World Library  
Flag as Inappropriate
Email this Article

Berbere

Article Id: WHEBN0001995855
Reproduction Date:

Title: Berbere  
Author: World Heritage Encyclopedia
Language: English
Subject: Ethiopian cuisine, Capsicum, Aframomum corrorima, Eritrean cuisine, Spice mix
Collection: Eritrean Cuisine, Ethiopian Cuisine, Herb and Spice Mixtures
Publisher: World Heritage Encyclopedia
Publication
Date:
 

Berbere

Berbere

Berbere (Amharic: በርበሬ berberē, Tigrinya: በርበረ berbere) is a spice mixture whose constituent elements usually include chili peppers, garlic, ginger, basil, korarima, rue, ajwain or radhuni, nigella, and fenugreek.[1][2][3] It serves as a key ingredient in the cuisines of Ethiopia and Eritrea.

Berbere sometimes encompasses herbs and spices that are less well known internationally. The latter include both cultivated plants and those that grow wild in Ethiopia, such as korarima (Aframomum corrorima)[4] and long pepper.[5]

See also

References

  1. ^ Debrawork Abate (1995( 
  2. ^ Gall, Alevtina; Zerihun Shenkute (November 3, 2009). "Ethiopian Traditional and Herbal Medications and their Interactions with Conventional Drugs". EthnoMed.  
  3. ^ Katzer, Gernot (July 20, 2010). "Ajwain (Trachyspermum copticum [L.] Link)". Retrieved January 28, 2013. 
  4. ^ Bernard Roussel and François Verdeaux (April 6–10, 2003). "Natural patrimony and local communities in ethiopia: geographical advantages and limitations of a system of indications" (PDF). 29th Annual Spring Symposium of Centre for African Studies. Archived from the original (PDF) on 2006-11-26. This Zingiberaceae, Aframomum corrorima (Braun) Jansen, is gathered in forests, and also grown in gardens. It is a basic spice in Ethiopia, used to flavor coffee and as an ingredient in various widely used condiments (berbere, mitmita, awaze, among others). 
  5. ^ "Product description: Ethiopian berbere (organic)". 

External links

  • Berbere recipe from RecipeLand.com
  • Image of packaged Berbere
This article was sourced from Creative Commons Attribution-ShareAlike License; additional terms may apply. World Heritage Encyclopedia content is assembled from numerous content providers, Open Access Publishing, and in compliance with The Fair Access to Science and Technology Research Act (FASTR), Wikimedia Foundation, Inc., Public Library of Science, The Encyclopedia of Life, Open Book Publishers (OBP), PubMed, U.S. National Library of Medicine, National Center for Biotechnology Information, U.S. National Library of Medicine, National Institutes of Health (NIH), U.S. Department of Health & Human Services, and USA.gov, which sources content from all federal, state, local, tribal, and territorial government publication portals (.gov, .mil, .edu). Funding for USA.gov and content contributors is made possible from the U.S. Congress, E-Government Act of 2002.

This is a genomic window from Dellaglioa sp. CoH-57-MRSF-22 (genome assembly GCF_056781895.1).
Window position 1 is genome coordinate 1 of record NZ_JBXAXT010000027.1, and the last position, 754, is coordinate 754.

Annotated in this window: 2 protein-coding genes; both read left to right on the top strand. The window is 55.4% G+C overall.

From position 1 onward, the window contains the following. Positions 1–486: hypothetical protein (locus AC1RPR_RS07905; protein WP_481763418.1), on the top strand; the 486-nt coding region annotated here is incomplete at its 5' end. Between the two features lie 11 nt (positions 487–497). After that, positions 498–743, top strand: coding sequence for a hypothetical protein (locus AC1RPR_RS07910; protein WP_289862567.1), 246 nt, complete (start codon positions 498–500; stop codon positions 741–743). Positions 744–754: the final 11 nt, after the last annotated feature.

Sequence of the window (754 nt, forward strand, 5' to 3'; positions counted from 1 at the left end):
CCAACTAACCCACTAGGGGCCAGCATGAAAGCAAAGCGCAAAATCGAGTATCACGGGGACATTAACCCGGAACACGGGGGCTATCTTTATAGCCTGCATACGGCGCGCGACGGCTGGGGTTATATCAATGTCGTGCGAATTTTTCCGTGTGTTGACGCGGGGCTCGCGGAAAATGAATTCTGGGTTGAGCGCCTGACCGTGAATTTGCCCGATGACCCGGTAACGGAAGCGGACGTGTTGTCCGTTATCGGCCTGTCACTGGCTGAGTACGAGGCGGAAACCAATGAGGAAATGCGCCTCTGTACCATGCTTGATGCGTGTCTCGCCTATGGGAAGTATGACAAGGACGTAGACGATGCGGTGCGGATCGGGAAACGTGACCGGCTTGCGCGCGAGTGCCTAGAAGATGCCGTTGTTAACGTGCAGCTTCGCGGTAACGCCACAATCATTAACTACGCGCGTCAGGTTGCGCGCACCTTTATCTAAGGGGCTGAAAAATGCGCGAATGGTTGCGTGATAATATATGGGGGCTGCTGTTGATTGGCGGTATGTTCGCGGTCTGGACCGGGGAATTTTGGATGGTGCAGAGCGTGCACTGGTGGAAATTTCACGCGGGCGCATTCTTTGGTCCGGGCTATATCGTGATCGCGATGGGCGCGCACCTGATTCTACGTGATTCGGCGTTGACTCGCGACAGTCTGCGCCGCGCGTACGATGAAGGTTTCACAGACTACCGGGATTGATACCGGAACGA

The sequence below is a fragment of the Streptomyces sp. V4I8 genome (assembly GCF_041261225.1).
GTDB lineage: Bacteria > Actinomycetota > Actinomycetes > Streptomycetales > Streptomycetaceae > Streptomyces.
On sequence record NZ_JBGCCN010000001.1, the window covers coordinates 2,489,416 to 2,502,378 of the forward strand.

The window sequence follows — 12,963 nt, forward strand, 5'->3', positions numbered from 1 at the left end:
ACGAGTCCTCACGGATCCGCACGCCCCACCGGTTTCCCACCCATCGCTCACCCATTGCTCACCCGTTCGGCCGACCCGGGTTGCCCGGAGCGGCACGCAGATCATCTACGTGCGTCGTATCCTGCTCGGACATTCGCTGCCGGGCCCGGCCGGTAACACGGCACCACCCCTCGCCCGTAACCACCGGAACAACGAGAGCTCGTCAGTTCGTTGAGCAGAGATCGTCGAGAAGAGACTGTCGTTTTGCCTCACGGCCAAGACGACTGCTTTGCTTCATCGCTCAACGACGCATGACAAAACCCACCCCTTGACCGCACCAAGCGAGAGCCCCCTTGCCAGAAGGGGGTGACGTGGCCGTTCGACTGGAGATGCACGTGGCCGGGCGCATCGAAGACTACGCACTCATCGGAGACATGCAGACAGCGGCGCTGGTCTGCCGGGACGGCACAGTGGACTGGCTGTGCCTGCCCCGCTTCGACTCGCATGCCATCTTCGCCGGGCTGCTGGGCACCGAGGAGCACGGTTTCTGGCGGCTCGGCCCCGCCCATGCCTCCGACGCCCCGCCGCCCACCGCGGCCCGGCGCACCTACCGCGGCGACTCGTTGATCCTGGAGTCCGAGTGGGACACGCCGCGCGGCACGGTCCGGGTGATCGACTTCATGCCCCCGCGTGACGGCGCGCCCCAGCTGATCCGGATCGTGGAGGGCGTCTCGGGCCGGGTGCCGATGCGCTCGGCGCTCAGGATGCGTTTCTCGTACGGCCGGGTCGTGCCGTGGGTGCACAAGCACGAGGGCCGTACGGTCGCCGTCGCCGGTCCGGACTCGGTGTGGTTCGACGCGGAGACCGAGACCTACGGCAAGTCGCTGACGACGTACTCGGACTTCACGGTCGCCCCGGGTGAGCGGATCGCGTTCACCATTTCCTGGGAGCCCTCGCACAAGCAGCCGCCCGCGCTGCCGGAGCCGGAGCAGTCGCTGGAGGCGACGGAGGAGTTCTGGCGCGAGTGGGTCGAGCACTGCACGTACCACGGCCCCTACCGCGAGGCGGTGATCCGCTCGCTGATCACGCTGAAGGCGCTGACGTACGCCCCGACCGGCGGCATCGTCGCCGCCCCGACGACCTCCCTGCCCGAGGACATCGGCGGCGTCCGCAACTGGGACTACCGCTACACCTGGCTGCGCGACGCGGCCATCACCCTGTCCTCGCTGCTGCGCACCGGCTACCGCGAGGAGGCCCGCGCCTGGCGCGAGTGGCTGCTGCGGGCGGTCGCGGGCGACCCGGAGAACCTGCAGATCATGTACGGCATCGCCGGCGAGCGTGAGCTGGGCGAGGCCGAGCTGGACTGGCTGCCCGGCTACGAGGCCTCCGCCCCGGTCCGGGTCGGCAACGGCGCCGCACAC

Crowd sourced content that is contributed to World Heritage Encyclopedia is peer reviewed and edited by our editorial staff to ensure quality scholarly research articles.
 
By using this site, you agree to the Terms of Use and Privacy Policy. World Heritage Encyclopedia™ is a registered trademark of the World Public Library Association, a non-profit organization.
 



Copyright © World Library Foundation. All rights reserved. eBooks from World eBook Library are sponsored by the World Library Foundation,
a 501c(4) Member's Support Non-Profit Organization, and is NOT affiliated with any governmental agency or department.